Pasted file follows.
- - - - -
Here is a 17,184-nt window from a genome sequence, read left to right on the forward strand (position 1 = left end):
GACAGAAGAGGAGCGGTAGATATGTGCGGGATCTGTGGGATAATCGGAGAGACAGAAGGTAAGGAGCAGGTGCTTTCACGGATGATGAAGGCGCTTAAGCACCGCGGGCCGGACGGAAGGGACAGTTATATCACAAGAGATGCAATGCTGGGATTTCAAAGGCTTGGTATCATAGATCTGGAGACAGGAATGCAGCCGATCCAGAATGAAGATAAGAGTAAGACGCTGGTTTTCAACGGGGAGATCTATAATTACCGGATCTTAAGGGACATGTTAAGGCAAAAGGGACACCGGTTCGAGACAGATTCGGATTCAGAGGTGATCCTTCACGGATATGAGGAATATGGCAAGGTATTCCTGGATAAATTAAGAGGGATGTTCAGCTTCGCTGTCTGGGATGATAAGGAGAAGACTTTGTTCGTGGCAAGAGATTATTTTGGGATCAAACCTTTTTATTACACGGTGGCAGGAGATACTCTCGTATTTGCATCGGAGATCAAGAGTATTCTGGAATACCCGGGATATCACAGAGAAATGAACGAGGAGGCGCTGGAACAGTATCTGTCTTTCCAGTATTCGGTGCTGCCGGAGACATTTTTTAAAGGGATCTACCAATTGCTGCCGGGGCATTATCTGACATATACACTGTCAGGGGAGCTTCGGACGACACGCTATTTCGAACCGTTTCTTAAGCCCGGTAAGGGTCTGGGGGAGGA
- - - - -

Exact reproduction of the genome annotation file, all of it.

Here is a 17,184-nt window from a genome sequence, read left to right on the forward strand (position 1 = left end):
GACAGAAGAGGAGCGGTAGATATGTGCGGGATCTGTGGGATAATCGGAGAGACAGAAGGTAAGGAGCAGGTGCTTTCACGGATGATGAAGGCGCTTAAGCACCGCGGGCCGGACGGAAGGGACAGTTATATCACAAGAGATGCAATGCTGGGATTTCAAAGGCTTGGTATCATAGATCTGGAGACAGGAATGCAGCCGATCCAGAATGAAGATAAGAGTAAGACGCTGGTTTTCAACGGGGAGATCTATAATTACCGGATCTTAAGGGACATGTTAAGGCAAAAGGGACACCGGTTCGAGACAGATTCGGATTCAGAGGTGATCCTTCACGGATATGAGGAATATGGCAAGGTATTCCTGGATAAATTAAGAGGGATGTTCAGCTTCGCTGTCTGGGATGATAAGGAGAAGACTTTGTTCGTGGCAAGAGATTATTTTGGGATCAAACCTTTTTATTACACGGTGGCAGGAGATACTCTCGTATTTGCATCGGAGATCAAGAGTATTCTGGAATACCCGGGATATCACAGAGAAATGAACGAGGAGGCGCTGGAACAGTATCTGTCTTTCCAGTATTCGGTGCTGCCGGAGACATTTTTTAAAGGGATCTACCAATTGCTGCCGGGGCATTATCTGACATATACACTGTCAGGGGAGCTTCGGACGACACGCTATTTCGAACCGTTTCTTAAGCCCGGTAAGGGTCTGGGGGAGGA